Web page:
Personal finance books to put on your reading list


1. Excellent for money management

Money Master the Game: 7 Simple Steps to Financial Freedom. By Tony Robbins

Tony Robbins interviewed some of the world’s most successful investors in order to write this book, which ended up being a New York Times bestseller. From these interviews, he gleaned 7 steps towards financial freedom that anyone can apply to their financial situation. Some of the lessons include why you should never underestimate the exponential power of compound interest, achieve financial freedom by choosing one of the five financial goals, and how to diversify your investments using a 3-bay system that covers safe investments, riskier investments and investments with profits from these first two.

“What matters is that you have control over money and that it does not control you. Then you are free to live your life on your own terms.

2. Ideal if you have debt

Dave Ramsey’s Total Money Makeover

The advice in this book has been distilled from 20 years of financial education and counseling, into Seven Easy Steps to Get Yourself Out of Debt. Dave Ramsey also collected the stories of 50 people who used the principles he teaches in the book to straighten their finances. You will learn how to make a plan that will ensure you get out of debt and change your life. The difference between this book and the others is that it doesn’t just focus on paying off your debts, but also helps you break through the behavior that got you into this situation in the first place.

“We buy things we don’t need with money we don’t need to impress people we don’t like. ”

3. Ideal if you want to diversify your sources of income

The $ 100 startup by Chris Guillebeau

One of the best ways to make money is through passive income streams. With just 10,000s, a little planning, action and sacrifice, anyone can start a business. The author studied 1,500 people, who now earn over 5 million shillings a year from a business they started with only 10,000 shillings. In the book, he gives details of how 50 of these people did it. The peculiarity of the book is that these people didn’t really have any special skills, but were able to turn their passions into profit. From the book you will learn how you too can do the same according to your interests.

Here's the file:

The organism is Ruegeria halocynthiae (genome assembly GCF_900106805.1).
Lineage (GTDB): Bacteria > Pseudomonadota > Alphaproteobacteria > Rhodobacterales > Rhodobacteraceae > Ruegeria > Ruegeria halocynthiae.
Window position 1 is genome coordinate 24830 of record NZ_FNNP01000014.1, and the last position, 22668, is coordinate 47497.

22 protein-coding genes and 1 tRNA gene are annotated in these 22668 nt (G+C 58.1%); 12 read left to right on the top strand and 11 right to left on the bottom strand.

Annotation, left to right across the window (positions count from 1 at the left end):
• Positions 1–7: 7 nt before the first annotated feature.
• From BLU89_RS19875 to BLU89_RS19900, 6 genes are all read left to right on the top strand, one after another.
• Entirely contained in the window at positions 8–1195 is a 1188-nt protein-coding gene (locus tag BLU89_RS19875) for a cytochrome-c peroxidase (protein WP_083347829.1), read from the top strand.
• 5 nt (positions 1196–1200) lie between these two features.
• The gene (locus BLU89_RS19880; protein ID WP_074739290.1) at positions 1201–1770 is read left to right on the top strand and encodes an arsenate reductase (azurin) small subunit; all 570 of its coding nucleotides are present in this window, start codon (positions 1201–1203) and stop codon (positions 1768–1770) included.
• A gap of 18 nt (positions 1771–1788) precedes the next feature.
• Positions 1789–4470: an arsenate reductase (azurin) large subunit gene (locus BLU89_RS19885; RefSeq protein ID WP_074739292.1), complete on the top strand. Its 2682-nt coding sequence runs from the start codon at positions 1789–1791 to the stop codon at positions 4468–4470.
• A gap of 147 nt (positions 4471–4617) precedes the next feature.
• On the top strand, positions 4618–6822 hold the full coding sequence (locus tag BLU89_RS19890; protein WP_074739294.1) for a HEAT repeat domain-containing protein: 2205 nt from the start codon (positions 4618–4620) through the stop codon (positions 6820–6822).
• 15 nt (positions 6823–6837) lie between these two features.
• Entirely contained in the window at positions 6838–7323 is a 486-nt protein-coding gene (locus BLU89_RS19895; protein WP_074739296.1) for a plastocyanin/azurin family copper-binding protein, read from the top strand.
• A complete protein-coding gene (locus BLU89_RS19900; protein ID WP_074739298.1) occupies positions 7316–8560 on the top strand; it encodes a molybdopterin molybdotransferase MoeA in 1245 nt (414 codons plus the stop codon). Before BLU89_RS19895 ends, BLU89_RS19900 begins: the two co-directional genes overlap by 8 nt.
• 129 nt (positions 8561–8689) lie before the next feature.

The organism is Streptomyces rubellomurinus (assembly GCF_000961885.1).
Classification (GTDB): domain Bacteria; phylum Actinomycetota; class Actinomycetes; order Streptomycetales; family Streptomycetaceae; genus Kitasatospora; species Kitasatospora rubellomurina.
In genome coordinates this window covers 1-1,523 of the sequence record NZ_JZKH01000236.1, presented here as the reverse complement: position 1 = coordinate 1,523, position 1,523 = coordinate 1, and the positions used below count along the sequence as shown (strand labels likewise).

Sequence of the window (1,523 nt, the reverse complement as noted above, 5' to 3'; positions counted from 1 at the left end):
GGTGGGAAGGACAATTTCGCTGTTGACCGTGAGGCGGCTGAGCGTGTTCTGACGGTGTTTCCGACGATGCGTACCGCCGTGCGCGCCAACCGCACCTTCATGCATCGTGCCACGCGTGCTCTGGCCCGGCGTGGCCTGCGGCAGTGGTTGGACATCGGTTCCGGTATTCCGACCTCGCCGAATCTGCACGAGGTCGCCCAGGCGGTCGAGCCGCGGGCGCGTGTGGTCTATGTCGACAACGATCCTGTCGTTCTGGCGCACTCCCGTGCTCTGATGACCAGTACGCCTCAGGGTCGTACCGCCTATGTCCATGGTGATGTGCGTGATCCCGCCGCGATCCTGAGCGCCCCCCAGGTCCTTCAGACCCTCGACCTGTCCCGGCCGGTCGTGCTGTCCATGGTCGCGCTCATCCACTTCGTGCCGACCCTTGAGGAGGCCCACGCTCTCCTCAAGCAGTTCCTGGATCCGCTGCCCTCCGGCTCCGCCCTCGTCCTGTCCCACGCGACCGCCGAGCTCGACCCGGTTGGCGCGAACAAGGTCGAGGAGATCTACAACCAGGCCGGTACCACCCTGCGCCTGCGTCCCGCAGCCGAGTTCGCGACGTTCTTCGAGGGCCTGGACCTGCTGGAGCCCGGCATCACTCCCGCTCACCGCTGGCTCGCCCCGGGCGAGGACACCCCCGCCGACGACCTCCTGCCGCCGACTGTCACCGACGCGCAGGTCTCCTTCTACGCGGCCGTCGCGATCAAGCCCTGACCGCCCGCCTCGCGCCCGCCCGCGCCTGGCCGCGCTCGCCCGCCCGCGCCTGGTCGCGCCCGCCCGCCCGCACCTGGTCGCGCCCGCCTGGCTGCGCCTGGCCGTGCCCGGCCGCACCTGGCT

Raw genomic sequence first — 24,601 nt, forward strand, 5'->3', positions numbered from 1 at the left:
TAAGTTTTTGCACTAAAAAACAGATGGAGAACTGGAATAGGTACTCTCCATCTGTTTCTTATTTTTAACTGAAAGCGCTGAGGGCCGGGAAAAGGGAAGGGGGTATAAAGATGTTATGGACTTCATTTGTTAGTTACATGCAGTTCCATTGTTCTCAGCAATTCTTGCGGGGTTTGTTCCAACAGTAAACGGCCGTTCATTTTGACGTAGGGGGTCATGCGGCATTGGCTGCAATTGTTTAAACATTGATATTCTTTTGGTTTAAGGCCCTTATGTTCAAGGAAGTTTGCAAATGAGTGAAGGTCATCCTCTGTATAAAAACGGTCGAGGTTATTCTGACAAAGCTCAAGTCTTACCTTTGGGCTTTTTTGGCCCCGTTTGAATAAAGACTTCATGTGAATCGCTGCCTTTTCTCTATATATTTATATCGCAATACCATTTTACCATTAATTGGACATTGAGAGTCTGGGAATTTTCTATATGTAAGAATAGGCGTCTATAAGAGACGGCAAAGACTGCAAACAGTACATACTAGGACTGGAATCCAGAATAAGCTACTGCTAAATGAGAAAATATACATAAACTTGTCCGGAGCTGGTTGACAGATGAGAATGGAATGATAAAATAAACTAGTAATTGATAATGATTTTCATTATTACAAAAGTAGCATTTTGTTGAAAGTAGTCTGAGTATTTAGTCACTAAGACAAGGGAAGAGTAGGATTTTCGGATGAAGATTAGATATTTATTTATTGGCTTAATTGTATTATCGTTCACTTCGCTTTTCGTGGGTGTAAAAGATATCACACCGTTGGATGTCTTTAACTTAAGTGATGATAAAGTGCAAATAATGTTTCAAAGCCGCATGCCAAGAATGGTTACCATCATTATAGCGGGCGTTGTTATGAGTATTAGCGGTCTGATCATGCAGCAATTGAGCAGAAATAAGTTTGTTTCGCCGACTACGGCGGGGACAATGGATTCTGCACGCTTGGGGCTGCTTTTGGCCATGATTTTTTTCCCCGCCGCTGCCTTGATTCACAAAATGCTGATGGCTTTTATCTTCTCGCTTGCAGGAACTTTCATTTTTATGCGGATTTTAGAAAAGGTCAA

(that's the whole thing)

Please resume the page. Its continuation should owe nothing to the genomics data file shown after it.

“The money you have is all you need. The skills you already have can be used to help others and earn a good income for yourself. Don’t take it from me; take it from all the unconventional entrepreneurs in the study.

4. Excellent for managing your salary

Your Money or Your Life by Vicki Robin and Joe Dominguez

You are unlikely to get rich from your working income, but since it is probably what takes up the most of your time, it is worth noting how it affects your financial well-being. In this book, you learn that each shilling you earn represents a portion of the energy you spent. It helps you understand if what you earn in your job is really commensurate with the time, resources and taxes put into it. Otherwise, you learn to reevaluate things and make the most of life and flourish in proportion to the hours of life energy expended. It helps you transform your relationship with money.

“Is that a way of approaching life in such a way that when asked, ‘Your money or your life? You say, “I’ll take both, thank you.”

5. Ideal for creating wealth

The Millionaire Next Door by Thomas J. Stanley and William D. Danko

This book helps you achieve a number of things, the most important of which is that anyone can build wealth, regardless of their financial situation or education. You learn the seven common characteristics of the truly wealthy (not those who appear to be wealthy), which include that they: live below their means, allocate their time, energy and money efficiently, in ways that are conducive to creation people, believe that financial independence is more important than displaying high social status, master targeting market opportunities and choose the right professions. You also learn about the five factors they all seem to share that brought them there, namely integrity, discipline, social skills, a supportive spouse, and hard work.

“If your goal is to achieve financial security, you will probably achieve it…. But if your motivation is to earn money to spend money in the good life,… you will never get there.

6. Ideal for building up your savings

The Year Less by Cait Flanders

This is a very unique account of how the author decided to go without shopping for an entire year. The book is not meant to give advice, but rather to tell its story, from which we learn a lesson: it is possible to live with much less than you imagine. You don’t have to be as drastic as her and not buy anything for a whole year, but it shows that a lot of people who think they can’t save can actually do with a lot of the things they think they need. , and thus succeed in saving more. It will change your mindset about money, materialism, and restraint.

“The ban has revealed the truth, which is that when you decide to want less, you can buy less and, at the end of the day, you need less money.”


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